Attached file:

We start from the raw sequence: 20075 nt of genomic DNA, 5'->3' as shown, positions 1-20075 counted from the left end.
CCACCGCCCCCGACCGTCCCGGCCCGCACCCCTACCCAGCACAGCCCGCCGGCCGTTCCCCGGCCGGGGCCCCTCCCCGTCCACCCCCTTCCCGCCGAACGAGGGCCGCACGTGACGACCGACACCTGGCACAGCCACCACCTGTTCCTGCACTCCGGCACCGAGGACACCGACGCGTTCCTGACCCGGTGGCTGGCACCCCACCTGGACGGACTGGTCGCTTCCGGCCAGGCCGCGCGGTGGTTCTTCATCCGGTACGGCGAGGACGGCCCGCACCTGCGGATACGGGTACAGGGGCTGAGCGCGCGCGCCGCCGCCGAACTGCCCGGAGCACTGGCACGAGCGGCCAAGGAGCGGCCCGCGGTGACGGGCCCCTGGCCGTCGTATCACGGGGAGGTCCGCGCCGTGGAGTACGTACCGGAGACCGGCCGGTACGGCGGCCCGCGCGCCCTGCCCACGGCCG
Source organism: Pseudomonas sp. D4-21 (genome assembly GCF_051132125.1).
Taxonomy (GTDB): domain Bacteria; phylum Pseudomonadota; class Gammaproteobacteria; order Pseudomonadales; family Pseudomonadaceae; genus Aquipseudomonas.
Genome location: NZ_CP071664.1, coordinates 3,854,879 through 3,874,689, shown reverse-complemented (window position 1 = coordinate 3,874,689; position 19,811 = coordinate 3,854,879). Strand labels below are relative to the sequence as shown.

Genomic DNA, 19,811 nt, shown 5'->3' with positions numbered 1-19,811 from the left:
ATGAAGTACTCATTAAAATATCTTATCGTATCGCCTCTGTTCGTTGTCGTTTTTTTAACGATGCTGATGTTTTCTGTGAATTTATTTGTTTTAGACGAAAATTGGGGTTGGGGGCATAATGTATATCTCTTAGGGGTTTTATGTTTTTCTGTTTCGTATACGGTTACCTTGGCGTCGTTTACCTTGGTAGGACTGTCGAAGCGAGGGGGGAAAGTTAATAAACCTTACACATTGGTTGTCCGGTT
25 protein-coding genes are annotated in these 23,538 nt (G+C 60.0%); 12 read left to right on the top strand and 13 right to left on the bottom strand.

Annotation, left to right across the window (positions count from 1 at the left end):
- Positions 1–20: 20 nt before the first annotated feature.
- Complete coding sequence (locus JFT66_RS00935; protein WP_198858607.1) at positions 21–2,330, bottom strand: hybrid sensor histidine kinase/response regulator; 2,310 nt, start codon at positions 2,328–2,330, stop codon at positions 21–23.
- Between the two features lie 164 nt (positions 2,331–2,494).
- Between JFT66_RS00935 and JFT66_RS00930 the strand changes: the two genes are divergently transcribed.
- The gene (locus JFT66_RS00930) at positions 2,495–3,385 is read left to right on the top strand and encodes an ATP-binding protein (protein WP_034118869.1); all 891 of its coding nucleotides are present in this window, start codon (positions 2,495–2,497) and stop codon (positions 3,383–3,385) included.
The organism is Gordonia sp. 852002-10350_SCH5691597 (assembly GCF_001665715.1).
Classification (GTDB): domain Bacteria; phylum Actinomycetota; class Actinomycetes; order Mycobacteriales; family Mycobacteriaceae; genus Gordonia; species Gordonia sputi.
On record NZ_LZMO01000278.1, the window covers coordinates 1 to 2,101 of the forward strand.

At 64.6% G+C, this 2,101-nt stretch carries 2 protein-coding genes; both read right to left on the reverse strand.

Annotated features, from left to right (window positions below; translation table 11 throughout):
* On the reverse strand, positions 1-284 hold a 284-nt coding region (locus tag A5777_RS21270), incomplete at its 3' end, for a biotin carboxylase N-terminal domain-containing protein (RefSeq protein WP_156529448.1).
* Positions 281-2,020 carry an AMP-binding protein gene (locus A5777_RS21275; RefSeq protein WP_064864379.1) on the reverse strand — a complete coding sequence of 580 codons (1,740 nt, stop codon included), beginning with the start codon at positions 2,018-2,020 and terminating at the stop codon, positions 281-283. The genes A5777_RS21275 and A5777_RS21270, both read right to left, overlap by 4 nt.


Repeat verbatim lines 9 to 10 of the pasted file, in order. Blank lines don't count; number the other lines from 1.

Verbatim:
Annotation, left to right across the window (positions count from 1 at the left end):
- Positions 1–20: 20 nt before the first annotated feature.